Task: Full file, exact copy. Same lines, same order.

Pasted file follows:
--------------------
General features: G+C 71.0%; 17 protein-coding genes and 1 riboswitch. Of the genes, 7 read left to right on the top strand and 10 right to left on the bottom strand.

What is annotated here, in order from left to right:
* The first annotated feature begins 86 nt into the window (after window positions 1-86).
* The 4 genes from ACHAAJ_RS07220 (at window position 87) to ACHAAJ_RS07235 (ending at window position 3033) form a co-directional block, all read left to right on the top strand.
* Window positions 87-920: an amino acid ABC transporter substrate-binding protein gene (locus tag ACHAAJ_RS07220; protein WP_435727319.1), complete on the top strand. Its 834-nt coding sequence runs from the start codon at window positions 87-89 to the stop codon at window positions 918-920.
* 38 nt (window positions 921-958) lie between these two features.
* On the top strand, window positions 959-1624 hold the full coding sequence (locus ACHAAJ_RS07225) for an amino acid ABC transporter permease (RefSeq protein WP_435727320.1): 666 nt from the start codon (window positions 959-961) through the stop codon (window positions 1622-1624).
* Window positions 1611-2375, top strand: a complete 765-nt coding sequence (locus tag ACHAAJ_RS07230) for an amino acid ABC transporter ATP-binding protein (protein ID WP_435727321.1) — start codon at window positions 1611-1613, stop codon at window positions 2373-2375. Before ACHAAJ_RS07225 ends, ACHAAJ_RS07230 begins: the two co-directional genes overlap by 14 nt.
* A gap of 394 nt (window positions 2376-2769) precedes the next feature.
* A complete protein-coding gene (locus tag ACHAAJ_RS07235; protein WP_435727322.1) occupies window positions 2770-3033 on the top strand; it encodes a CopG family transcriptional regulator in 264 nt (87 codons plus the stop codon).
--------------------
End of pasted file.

General features: G+C 71.0%; 17 protein-coding genes and 1 riboswitch. Of the genes, 7 read left to right on the top strand and 10 right to left on the bottom strand.

What is annotated here, in order from left to right:
* The first annotated feature begins 86 nt into the window (after window positions 1-86).
* The 4 genes from ACHAAJ_RS07220 (at window position 87) to ACHAAJ_RS07235 (ending at window position 3033) form a co-directional block, all read left to right on the top strand.
* Window positions 87-920: an amino acid ABC transporter substrate-binding protein gene (locus tag ACHAAJ_RS07220; protein WP_435727319.1), complete on the top strand. Its 834-nt coding sequence runs from the start codon at window positions 87-89 to the stop codon at window positions 918-920.
* 38 nt (window positions 921-958) lie between these two features.
* On the top strand, window positions 959-1624 hold the full coding sequence (locus ACHAAJ_RS07225) for an amino acid ABC transporter permease (RefSeq protein WP_435727320.1): 666 nt from the start codon (window positions 959-961) through the stop codon (window positions 1622-1624).
* Window positions 1611-2375, top strand: a complete 765-nt coding sequence (locus tag ACHAAJ_RS07230) for an amino acid ABC transporter ATP-binding protein (protein ID WP_435727321.1) — start codon at window positions 1611-1613, stop codon at window positions 2373-2375. Before ACHAAJ_RS07225 ends, ACHAAJ_RS07230 begins: the two co-directional genes overlap by 14 nt.
* A gap of 394 nt (window positions 2376-2769) precedes the next feature.
* A complete protein-coding gene (locus tag ACHAAJ_RS07235; protein WP_435727322.1) occupies window positions 2770-3033 on the top strand; it encodes a CopG family transcriptional regulator in 264 nt (87 codons plus the stop codon).